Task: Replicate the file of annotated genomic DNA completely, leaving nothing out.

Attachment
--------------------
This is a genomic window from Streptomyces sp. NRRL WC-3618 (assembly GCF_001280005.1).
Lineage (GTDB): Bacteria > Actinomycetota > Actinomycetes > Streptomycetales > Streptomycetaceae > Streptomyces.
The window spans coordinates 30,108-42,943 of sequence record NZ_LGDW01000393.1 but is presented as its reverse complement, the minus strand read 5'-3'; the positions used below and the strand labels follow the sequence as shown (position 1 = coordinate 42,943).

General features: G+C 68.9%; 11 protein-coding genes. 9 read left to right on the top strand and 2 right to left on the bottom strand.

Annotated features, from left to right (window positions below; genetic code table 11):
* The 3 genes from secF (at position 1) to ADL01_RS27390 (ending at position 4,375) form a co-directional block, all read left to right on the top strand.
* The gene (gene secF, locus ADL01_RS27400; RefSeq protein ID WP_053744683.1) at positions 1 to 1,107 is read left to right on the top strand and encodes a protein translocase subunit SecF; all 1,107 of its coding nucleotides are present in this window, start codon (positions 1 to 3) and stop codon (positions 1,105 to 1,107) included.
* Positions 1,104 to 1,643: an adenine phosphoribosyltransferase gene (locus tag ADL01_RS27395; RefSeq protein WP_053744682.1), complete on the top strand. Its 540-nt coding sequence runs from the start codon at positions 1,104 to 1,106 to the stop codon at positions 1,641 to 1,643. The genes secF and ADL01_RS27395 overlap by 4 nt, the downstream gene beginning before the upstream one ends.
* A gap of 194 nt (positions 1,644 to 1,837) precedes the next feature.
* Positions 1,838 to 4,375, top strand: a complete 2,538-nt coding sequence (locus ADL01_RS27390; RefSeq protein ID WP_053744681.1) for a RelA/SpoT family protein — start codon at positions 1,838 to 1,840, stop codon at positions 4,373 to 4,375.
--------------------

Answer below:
This is a genomic window from Streptomyces sp. NRRL WC-3618 (assembly GCF_001280005.1).
Lineage (GTDB): Bacteria > Actinomycetota > Actinomycetes > Streptomycetales > Streptomycetaceae > Streptomyces.
The window spans coordinates 30,108-42,943 of sequence record NZ_LGDW01000393.1 but is presented as its reverse complement, the minus strand read 5'-3'; the positions used below and the strand labels follow the sequence as shown (position 1 = coordinate 42,943).

General features: G+C 68.9%; 11 protein-coding genes. 9 read left to right on the top strand and 2 right to left on the bottom strand.

Annotated features, from left to right (window positions below; genetic code table 11):
* The 3 genes from secF (at position 1) to ADL01_RS27390 (ending at position 4,375) form a co-directional block, all read left to right on the top strand.
* The gene (gene secF, locus ADL01_RS27400; RefSeq protein ID WP_053744683.1) at positions 1 to 1,107 is read left to right on the top strand and encodes a protein translocase subunit SecF; all 1,107 of its coding nucleotides are present in this window, start codon (positions 1 to 3) and stop codon (positions 1,105 to 1,107) included.
* Positions 1,104 to 1,643: an adenine phosphoribosyltransferase gene (locus tag ADL01_RS27395; RefSeq protein WP_053744682.1), complete on the top strand. Its 540-nt coding sequence runs from the start codon at positions 1,104 to 1,106 to the stop codon at positions 1,641 to 1,643. The genes secF and ADL01_RS27395 overlap by 4 nt, the downstream gene beginning before the upstream one ends.
* A gap of 194 nt (positions 1,644 to 1,837) precedes the next feature.
* Positions 1,838 to 4,375, top strand: a complete 2,538-nt coding sequence (locus ADL01_RS27390; RefSeq protein ID WP_053744681.1) for a RelA/SpoT family protein — start codon at positions 1,838 to 1,840, stop codon at positions 4,373 to 4,375.